This is the second of a three-part series examining how young athletes have navigated the COVID-19 pandemic, how it’s affected them – as well as coaches and parents – and what youth sports may look like moving forward. The first part in the series can be read here.
Adam Roberts has seen it firsthand – the slumped shoulders, the quiet, socially-distanced shuffle down the hall as students move from one class to the next, heads down, eyes glued to smartphones.
It’s a scene Roberts – a teacher and rugby coach at Earl Marriott Secondary – attributes to the COVID-19 pandemic, and it worries him.
“I’m finding that a lot of kids seem to have lost their motivation. There’s nothing really driving them right now,” he said. “School is so drastically different than it used to be – people would probably be surprised just how different it looks right now. You don’t see (students) in the hallways. There’s no energy in the building.”
Right now, he said, students are finding it’s just easier to stay home, stay on their devices and not get involved, “just because right now there isn’t much to get involved in.”
Roberts isn’t alone in his observation. His colleague at EMS, Michael Mackay-Dunn – the longtime head coach of the school’s football program – told Peace Arch News earlier this year that he worries about the mental health of his students.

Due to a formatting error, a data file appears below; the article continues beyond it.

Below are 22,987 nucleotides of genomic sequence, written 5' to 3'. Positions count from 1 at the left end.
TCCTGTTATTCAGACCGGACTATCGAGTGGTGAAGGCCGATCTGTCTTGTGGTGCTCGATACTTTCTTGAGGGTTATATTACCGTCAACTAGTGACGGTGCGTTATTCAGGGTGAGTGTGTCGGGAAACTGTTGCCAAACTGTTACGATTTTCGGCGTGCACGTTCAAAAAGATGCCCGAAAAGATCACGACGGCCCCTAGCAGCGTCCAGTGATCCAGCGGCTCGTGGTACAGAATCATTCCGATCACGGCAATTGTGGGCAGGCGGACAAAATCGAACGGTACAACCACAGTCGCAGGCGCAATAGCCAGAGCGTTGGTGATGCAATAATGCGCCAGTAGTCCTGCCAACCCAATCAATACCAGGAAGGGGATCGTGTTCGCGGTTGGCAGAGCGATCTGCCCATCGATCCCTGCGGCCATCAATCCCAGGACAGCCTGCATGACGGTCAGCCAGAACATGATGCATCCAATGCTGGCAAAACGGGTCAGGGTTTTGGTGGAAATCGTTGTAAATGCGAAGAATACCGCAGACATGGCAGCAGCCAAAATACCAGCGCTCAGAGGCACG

“I feel terrible for them, but you have to raise them up and give them some hope. You need to keep them engaged… because if (they) aren’t engaged, it usually shows up in their classroom work, and they can go sideways,” he said.
For much of the last year, sports – as well as myriad other social activities – have largely been sidelined due to provincial health restrictions. There have been periods of time during which teams could only practise, and others where playing games within cohort groups was allowed. Other times, especially last spring, such activities were shut down altogether and competitive high-school sports cancelled.
The health – both mental and physical – of young people during COVID-19 has been a topic of conversation for months. One study done by researchers at The Hospital for Sick Children in Toronto showed that 70 per cent of children and youth surveyed reported a decline in mental health during last spring’s initial lockdowns.
|Sara Groenewegen, a member of the Canadian women’s fastpitch team, said she took some time away from the sport after the 2020 Olympics were postponed.(Contributed photo)|
In addition to other negative effects of the pandemic, “there will also be mental health consequences,” the report summarizes.
Roberts – who admits the last year has been tough for him, a self-described “connections person” – said he has done his best to stay in touch with his rugby players, largely through group emails, but he does worry about some of them.
“Absolutely, I’ve had those moments. These kids are really struggling and it’s a real issue. And you just sort of feel helpless because there’s not a lot you can do.”
Drew Mitchell, the director of physical literacy at Sport for Life – a non-profit group that promotes physical activity and works with various partners to “create a future in which absolutely everyone has access to quality sport and (athletic) experiences” – said there is little doubt that young athletes have had to deal with unexpected anxiety – and disruption of their usual routines – since last spring.